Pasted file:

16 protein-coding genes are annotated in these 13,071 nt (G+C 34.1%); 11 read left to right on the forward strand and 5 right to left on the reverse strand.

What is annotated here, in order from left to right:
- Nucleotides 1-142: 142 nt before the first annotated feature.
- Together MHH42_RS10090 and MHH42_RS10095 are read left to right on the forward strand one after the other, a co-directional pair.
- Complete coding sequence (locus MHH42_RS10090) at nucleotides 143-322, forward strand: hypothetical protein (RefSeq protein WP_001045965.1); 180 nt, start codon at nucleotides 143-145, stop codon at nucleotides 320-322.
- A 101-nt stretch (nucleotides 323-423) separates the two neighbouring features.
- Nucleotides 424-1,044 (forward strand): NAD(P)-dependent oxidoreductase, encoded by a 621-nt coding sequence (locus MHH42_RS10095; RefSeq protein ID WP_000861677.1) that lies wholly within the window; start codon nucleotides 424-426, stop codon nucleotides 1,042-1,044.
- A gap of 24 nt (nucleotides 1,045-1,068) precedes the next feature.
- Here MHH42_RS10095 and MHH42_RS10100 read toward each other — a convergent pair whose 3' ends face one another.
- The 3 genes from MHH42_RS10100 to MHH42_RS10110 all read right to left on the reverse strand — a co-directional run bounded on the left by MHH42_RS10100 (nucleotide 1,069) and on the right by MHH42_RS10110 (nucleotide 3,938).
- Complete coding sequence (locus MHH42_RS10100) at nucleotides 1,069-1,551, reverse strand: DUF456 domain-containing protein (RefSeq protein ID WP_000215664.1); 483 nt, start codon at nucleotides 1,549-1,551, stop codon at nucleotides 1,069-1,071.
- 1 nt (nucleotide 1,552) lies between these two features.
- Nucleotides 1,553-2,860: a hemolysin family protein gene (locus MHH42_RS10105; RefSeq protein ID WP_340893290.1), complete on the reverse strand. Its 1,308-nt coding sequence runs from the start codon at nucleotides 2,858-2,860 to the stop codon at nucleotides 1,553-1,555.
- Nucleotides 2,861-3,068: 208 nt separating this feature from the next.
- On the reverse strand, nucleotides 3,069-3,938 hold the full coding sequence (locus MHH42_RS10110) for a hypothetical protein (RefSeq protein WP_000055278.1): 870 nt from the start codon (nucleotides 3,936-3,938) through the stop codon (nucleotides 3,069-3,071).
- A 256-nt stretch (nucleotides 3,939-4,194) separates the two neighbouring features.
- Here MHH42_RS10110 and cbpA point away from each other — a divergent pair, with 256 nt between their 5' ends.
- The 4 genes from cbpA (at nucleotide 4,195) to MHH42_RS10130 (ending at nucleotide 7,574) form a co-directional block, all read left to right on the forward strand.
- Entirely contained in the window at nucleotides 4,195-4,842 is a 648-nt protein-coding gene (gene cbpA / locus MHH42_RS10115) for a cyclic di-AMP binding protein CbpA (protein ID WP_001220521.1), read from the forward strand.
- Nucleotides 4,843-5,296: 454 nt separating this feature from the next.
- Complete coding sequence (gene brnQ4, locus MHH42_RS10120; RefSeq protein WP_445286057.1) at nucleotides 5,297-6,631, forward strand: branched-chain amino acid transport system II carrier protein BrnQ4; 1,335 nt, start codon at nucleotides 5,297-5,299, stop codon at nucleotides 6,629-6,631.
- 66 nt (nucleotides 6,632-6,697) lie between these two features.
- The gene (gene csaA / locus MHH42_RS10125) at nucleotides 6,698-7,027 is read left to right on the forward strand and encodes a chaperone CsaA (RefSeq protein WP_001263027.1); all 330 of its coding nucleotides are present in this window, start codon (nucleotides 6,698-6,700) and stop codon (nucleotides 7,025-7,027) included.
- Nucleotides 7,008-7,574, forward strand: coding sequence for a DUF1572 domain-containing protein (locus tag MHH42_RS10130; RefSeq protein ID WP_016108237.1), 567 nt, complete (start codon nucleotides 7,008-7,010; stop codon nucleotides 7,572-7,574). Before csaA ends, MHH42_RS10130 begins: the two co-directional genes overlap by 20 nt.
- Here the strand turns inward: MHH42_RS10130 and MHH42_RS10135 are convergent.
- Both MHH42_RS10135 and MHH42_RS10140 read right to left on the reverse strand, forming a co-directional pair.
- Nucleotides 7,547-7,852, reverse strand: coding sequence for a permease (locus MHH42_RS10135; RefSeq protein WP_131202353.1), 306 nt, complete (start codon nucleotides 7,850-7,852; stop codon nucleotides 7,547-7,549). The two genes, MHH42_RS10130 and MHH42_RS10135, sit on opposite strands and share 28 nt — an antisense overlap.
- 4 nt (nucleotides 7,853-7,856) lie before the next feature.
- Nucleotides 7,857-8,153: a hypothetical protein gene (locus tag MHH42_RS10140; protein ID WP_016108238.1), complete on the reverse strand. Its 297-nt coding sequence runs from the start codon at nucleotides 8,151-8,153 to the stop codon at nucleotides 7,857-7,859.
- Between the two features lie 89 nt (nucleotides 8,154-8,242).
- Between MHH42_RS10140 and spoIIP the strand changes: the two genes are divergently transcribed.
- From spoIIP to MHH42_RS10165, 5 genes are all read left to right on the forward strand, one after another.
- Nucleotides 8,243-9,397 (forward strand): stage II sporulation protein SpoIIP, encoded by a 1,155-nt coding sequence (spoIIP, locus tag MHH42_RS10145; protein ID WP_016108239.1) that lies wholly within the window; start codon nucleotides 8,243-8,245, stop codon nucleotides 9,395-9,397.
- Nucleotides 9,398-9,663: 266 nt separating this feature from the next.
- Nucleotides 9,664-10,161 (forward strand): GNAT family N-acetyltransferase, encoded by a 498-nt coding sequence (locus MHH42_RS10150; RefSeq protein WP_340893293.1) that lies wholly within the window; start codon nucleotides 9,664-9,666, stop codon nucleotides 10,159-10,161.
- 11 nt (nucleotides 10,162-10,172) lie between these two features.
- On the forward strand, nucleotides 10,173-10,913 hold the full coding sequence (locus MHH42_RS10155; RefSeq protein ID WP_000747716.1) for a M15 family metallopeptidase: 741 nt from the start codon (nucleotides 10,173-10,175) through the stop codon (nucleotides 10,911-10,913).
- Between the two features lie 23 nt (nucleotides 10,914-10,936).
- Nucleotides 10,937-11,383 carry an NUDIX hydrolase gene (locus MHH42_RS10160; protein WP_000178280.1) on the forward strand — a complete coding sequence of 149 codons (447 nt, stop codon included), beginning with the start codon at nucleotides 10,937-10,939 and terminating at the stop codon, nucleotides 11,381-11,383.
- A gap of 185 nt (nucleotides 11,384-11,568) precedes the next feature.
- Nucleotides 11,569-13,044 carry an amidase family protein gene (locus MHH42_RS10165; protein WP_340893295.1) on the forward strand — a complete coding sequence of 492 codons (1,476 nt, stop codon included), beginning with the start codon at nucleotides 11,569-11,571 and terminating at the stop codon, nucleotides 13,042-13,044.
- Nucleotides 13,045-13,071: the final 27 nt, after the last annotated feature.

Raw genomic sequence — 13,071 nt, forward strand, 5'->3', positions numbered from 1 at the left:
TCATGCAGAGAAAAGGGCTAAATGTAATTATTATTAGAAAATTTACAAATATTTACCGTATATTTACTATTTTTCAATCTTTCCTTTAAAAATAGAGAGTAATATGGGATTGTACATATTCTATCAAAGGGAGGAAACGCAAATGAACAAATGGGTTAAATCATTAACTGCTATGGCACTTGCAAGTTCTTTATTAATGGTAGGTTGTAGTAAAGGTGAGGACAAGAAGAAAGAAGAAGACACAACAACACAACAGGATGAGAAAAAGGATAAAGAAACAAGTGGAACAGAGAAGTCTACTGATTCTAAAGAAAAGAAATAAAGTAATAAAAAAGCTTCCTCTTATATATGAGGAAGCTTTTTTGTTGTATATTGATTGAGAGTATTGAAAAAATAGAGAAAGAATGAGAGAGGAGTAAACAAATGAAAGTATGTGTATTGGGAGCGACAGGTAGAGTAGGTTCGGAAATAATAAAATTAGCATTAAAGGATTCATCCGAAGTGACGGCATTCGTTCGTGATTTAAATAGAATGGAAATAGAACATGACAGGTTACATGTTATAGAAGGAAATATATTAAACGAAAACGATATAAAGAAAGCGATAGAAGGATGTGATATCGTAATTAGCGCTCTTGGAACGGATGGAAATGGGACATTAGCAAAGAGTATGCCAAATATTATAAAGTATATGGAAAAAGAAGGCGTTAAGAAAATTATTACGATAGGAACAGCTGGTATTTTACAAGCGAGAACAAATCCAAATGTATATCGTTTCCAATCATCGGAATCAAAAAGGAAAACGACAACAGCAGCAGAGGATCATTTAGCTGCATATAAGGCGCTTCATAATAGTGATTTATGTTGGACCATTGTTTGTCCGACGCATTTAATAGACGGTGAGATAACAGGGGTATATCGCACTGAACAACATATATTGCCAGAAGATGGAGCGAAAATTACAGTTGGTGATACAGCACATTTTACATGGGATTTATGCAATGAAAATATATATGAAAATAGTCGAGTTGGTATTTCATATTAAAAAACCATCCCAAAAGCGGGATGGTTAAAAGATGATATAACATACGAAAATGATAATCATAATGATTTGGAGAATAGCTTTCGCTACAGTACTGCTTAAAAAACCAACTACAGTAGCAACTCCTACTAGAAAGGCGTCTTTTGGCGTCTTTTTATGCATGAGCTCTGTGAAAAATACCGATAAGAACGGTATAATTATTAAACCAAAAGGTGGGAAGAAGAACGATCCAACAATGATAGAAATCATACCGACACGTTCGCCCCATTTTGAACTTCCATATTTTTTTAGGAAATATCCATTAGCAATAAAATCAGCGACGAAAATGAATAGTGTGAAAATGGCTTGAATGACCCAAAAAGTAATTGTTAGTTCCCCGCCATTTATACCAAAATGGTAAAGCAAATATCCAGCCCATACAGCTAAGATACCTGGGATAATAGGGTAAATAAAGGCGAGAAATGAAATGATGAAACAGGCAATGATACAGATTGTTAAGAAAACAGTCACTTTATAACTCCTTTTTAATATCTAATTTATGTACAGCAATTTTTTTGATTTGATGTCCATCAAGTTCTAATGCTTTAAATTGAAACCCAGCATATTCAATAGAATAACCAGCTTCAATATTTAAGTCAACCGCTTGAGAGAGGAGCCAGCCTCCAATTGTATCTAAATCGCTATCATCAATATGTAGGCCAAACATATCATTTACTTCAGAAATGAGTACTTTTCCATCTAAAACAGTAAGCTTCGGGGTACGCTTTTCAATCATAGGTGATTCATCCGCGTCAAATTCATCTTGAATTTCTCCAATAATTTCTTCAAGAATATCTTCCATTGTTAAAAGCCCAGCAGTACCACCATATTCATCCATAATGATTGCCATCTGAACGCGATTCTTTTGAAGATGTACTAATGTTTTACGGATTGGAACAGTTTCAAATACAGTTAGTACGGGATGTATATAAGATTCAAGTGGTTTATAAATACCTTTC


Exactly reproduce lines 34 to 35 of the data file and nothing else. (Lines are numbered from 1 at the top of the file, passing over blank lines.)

- Nucleotides 9,398-9,663: 266 nt separating this feature from the next.
- Nucleotides 9,664-10,161 (forward strand): GNAT family N-acetyltransferase, encoded by a 498-nt coding sequence (locus MHH42_RS10150; RefSeq protein WP_340893293.1) that lies wholly within the window; start codon nucleotides 9,664-9,666, stop codon nucleotides 10,159-10,161.